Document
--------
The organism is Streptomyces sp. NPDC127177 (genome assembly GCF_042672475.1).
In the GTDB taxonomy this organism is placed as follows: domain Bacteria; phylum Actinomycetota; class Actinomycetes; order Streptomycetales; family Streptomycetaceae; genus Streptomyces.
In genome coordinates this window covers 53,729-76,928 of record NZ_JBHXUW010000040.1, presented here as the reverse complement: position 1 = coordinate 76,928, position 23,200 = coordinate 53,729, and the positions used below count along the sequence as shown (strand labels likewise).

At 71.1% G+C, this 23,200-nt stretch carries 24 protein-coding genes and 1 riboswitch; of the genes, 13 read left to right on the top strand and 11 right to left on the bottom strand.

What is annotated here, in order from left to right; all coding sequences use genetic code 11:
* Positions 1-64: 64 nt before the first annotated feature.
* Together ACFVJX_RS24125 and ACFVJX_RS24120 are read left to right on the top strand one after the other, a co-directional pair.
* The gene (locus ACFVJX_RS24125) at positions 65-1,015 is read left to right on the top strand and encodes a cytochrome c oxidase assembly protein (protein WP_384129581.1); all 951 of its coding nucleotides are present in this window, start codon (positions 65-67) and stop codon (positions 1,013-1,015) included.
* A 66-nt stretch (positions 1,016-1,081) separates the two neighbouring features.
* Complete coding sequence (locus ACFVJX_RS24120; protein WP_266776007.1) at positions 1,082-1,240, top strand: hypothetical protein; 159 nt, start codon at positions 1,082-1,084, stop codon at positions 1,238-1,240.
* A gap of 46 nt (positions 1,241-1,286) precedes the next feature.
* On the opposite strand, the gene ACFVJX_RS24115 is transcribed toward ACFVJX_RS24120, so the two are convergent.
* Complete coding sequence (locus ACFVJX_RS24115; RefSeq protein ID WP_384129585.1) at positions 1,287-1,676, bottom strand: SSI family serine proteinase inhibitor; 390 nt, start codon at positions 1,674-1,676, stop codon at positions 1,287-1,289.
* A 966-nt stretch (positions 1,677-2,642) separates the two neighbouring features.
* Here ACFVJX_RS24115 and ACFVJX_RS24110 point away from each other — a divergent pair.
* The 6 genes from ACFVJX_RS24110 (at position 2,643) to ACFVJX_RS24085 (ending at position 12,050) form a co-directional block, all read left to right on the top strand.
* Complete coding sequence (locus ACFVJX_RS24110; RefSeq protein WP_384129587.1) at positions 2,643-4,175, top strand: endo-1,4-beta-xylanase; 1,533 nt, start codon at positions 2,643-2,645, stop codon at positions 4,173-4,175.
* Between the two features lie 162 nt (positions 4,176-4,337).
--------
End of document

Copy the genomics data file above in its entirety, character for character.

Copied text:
The organism is Streptomyces sp. NPDC127177 (genome assembly GCF_042672475.1).
In the GTDB taxonomy this organism is placed as follows: domain Bacteria; phylum Actinomycetota; class Actinomycetes; order Streptomycetales; family Streptomycetaceae; genus Streptomyces.
In genome coordinates this window covers 53,729-76,928 of record NZ_JBHXUW010000040.1, presented here as the reverse complement: position 1 = coordinate 76,928, position 23,200 = coordinate 53,729, and the positions used below count along the sequence as shown (strand labels likewise).

At 71.1% G+C, this 23,200-nt stretch carries 24 protein-coding genes and 1 riboswitch; of the genes, 13 read left to right on the top strand and 11 right to left on the bottom strand.

What is annotated here, in order from left to right; all coding sequences use genetic code 11:
* Positions 1-64: 64 nt before the first annotated feature.
* Together ACFVJX_RS24125 and ACFVJX_RS24120 are read left to right on the top strand one after the other, a co-directional pair.
* The gene (locus ACFVJX_RS24125) at positions 65-1,015 is read left to right on the top strand and encodes a cytochrome c oxidase assembly protein (protein WP_384129581.1); all 951 of its coding nucleotides are present in this window, start codon (positions 65-67) and stop codon (positions 1,013-1,015) included.
* A 66-nt stretch (positions 1,016-1,081) separates the two neighbouring features.
* Complete coding sequence (locus ACFVJX_RS24120; protein WP_266776007.1) at positions 1,082-1,240, top strand: hypothetical protein; 159 nt, start codon at positions 1,082-1,084, stop codon at positions 1,238-1,240.
* A gap of 46 nt (positions 1,241-1,286) precedes the next feature.
* On the opposite strand, the gene ACFVJX_RS24115 is transcribed toward ACFVJX_RS24120, so the two are convergent.
* Complete coding sequence (locus ACFVJX_RS24115; RefSeq protein ID WP_384129585.1) at positions 1,287-1,676, bottom strand: SSI family serine proteinase inhibitor; 390 nt, start codon at positions 1,674-1,676, stop codon at positions 1,287-1,289.
* A 966-nt stretch (positions 1,677-2,642) separates the two neighbouring features.
* Here ACFVJX_RS24115 and ACFVJX_RS24110 point away from each other — a divergent pair.
* The 6 genes from ACFVJX_RS24110 (at position 2,643) to ACFVJX_RS24085 (ending at position 12,050) form a co-directional block, all read left to right on the top strand.
* Complete coding sequence (locus ACFVJX_RS24110; RefSeq protein WP_384129587.1) at positions 2,643-4,175, top strand: endo-1,4-beta-xylanase; 1,533 nt, start codon at positions 2,643-2,645, stop codon at positions 4,173-4,175.
* Between the two features lie 162 nt (positions 4,176-4,337).